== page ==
Insurance providers in Florida are leaving the state, leading to residents struggling to find affordable rates. The state’s Citizens Property Insurance Corp. has revised proposed rate increases, which are expected to result in double-digit hikes for many homeowners starting late this year.
According to information presented to the Citizens Board of Governors on September 27, homeowners with the most common type of policies, known as “multi-peril” policies, could see an average increase of 11.5 percent. When other types of residential policies are included, such as wind-only and mobile-home policies, the average increase would be 12.3 percent. Commercial policies, including condominium association policies, are also expected to see an average increase of 10.2 percent.
The revisions to the rate proposals were made after the Office of Insurance Regulation took issue with certain parts of an earlier proposal and ordered some reductions. Citizens spokesperson Michael Peltier stated that the revisions aimed to address the regulators’ concerns, but the final sign-off had not been received as of Friday morning.
The proposed rate increases for personal-lines policies would take effect on December 16, while the commercial increases would take effect on November 20. These increases come as Citizens experiences significant growth, having grown to 1.387 million policies as of last week. Homeowners have turned to Citizens as private insurers have dropped customers and raised rates due to financial difficulties.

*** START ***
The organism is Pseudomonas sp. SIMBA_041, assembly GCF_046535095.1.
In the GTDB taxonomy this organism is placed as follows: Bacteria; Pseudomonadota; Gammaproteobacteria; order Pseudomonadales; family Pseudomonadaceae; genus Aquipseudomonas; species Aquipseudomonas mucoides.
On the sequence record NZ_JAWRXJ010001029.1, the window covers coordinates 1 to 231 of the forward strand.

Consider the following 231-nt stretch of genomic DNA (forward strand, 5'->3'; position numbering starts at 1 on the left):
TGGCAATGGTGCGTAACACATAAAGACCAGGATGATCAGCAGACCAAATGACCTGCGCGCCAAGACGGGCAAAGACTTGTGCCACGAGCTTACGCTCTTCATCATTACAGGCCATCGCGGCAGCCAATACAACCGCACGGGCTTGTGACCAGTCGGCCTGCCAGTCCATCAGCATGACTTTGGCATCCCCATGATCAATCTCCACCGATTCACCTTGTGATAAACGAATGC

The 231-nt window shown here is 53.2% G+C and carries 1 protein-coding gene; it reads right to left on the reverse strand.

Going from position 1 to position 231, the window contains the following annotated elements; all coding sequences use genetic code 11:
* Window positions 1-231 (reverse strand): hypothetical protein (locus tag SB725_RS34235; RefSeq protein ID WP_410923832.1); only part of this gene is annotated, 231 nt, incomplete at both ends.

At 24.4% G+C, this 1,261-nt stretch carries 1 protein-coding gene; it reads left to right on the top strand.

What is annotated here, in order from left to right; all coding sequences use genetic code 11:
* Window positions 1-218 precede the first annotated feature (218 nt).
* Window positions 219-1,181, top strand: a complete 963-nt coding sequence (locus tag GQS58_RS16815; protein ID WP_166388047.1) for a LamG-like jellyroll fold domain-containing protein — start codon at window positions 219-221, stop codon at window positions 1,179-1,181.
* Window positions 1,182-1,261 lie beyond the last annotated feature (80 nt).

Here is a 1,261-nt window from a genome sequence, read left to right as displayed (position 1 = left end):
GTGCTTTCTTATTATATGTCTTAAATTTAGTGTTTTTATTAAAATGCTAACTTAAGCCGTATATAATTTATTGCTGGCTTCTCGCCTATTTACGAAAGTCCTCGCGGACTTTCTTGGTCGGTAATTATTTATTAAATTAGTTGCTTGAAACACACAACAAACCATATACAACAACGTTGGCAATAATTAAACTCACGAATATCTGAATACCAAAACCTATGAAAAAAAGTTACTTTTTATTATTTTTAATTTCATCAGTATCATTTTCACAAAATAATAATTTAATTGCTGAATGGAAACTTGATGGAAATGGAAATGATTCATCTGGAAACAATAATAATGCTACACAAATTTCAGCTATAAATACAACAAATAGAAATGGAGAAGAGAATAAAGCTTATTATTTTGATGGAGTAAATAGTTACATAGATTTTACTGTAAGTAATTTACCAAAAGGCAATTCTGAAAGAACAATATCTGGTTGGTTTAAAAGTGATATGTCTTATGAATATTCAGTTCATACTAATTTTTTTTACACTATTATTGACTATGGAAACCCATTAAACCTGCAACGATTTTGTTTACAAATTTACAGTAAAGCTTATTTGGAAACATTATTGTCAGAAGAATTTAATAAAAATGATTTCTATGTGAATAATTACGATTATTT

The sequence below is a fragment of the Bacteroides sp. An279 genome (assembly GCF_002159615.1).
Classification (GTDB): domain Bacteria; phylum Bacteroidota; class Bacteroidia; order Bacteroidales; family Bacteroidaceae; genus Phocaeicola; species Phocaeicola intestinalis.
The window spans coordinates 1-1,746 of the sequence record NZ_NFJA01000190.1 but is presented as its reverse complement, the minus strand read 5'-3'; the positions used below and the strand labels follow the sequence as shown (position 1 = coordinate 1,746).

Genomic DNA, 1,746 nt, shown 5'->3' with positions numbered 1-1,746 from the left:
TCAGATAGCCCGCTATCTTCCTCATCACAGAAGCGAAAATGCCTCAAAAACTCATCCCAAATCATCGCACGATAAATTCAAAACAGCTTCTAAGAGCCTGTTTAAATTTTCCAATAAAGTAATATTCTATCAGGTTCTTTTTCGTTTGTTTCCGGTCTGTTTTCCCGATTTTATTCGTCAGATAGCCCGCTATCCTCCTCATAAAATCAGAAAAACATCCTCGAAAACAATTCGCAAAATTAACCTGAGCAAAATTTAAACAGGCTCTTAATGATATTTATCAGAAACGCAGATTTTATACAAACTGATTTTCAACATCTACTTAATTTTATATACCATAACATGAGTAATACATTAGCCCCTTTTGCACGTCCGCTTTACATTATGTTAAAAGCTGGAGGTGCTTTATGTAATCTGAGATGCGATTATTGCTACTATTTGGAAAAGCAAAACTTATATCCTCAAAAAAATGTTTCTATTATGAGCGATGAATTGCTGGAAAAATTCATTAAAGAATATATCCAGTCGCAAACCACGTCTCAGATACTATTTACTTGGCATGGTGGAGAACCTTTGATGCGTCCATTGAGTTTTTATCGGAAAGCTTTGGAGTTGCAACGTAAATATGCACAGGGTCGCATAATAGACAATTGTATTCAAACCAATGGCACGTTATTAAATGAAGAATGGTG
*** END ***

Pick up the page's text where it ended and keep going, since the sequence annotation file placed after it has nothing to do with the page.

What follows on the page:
State leaders have been working to push policies into the private market to mitigate the financial risks associated with major hurricanes. However, Citizens argues that it often charges lower rates than private insurers, incentivizing homeowners to continue buying coverage from the company.
Earlier this year, Citizens requested a 13.1 percent average rate increase for personal-lines policies, including a 12 percent increase for primary residences with multi-peril policies. However, regulators objected to the proposed increases, stating that the emphasis should be on individual actuarial soundness rather than overall actuarial soundness. The Office of Insurance Regulation also found that due to Citizens’ non-competitiveness with private insurers, rates should be subject to a modified policyholder capping methodology.
Under this methodology, multi-peril policies on primary residences could see increases ranging up to 12 percent, with some policyholders potentially not experiencing any increases. For homes that are not primary residences, rates could increase by up to 50 percent, as permitted by a law passed last year.
As insurance providers leave Florida and rate increases become a reality, homeowners in the state are faced with the challenge of finding affordable insurance options. The situation highlights the need for continued efforts to promote competition in the insurance market and ensure that residents have access to reasonable rates and coverage options.